House #26: Preliminary Budget

August 17, 2011 · 6 comments

We officially have The Fourfecta House under contract (sorry, no pics yet), and will hopefully close in the next couple weeks…

While we haven’t yet gotten our contractors out to the house to give us bids, I have a pretty good idea of where we need the budget to come in on this one, especially given that we’ve already sold three properties in that subdivision — so I’m fairly certain I know what the appraisal numbers will look like. Considering the maximum I believe the house will sell and appraise for, if we want to make our minimum profit, we’ll need to keep the rehab under $15,000.

Here’s the preliminary budget that I’ve put together that will allow us to do that:

Preliminary Budget

In order to keep the budget down, we’ll likely keep the existing cabinets — they’re in good shape — and just paint them. We’ll also likely keep the laminate wood floors on the first level, as they’re in very good shape and most buyers will probably prefer it over carpet and vinyl flooring. Other than those two big things, I don’t imagine we’ll have to cut any corners, though we’ll probably do less landscaping than what we originally planned.

I’ll post pictures in the next few days, and hopefully we’ll get started on this rehab in the next 2-3 weeks. We expect this rehab to take about two weeks, which should put this one on the market by the end of September…

6 responses to “House #26: Preliminary Budget”

  1. Jo Amick says:

    Another great post. Keep them coming. I am learning much.

  2. Sam Lehua says:

    Great post Scott. Are you finding a lot of popcorn ceiling houses? And are you remodeling them (sanding)?


  3. J Scott says:

    Hey Sam,

    About 25% of the houses we do have popcorn ceilings in some or all of the rooms. In general, you don’t have to sand — if you wet the ceiling (for example with a roller or spray-bottle), the popcorn will scrape right off. It’s a pain in the butt for the contractors, and can make a huge mess, but it’s effective. In fact, I would never do this unless we were planning to remove all the flooring afterward, since cleaning up scaped drywall is not very fun; but, if you can just roll up the debris in the old carpet, it’s not so bad.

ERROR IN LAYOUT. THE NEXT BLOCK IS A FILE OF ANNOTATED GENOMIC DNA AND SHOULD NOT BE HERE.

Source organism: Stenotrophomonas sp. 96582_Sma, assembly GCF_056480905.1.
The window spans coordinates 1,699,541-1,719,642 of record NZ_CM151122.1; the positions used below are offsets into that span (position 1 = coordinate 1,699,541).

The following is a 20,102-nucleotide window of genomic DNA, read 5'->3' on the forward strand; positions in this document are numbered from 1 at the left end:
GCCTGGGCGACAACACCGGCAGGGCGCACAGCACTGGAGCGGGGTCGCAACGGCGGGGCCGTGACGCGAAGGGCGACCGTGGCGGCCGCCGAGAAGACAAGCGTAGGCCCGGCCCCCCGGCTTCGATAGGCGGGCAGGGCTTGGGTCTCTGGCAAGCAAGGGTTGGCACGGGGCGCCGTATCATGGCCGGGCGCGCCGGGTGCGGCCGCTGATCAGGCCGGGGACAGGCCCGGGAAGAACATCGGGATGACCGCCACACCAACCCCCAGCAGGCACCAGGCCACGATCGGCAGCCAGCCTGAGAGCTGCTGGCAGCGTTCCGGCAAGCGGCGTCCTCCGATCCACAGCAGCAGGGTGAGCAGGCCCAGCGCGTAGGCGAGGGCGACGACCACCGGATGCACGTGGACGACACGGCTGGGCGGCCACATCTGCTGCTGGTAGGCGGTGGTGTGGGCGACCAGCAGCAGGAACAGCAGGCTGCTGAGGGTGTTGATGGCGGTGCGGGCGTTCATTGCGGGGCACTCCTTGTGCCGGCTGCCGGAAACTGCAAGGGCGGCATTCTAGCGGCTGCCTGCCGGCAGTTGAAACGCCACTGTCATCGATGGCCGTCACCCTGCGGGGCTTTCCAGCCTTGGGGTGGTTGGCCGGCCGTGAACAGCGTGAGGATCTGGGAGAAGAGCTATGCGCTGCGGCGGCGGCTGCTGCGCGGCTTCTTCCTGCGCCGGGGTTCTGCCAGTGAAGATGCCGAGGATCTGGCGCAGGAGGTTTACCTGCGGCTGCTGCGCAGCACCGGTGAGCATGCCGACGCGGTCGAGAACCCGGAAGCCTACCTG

The big issue with removing the popcorn is that it’s usually put up there so that the drywall guys don’t have to be very precise with their taping and mudding (since the popcorn covers all the seams), so removing it can often expose some ugly sheetrock work underneath. But, if you have decent sheetrock guys and painters, I think removing it is a good aesthetic decision.

  4. Sam Lehua says:

    That’s a great tip! Thanks again Scott.

  5. Nico H. says:

    What is the best way you have found to set your budget? Do you use previous houses as a benchmark or are you using some other method like basing you numbers on a national average?

    Great post, by the way!

  6. J Scott says:

    Hi Nico,

    We’ve used the same crew of contractors for over two years now, and they are very consistent with their prices. We also use the same materials for every rehab, so the prices tend to be very consistent from one project to another. Based on that, it’s pretty easy to estimate a job in my head just by walking through and taking some notes. Of course, it took a while to get to that point, but that’s the value of using the same reliable contractors and the same materials every time.

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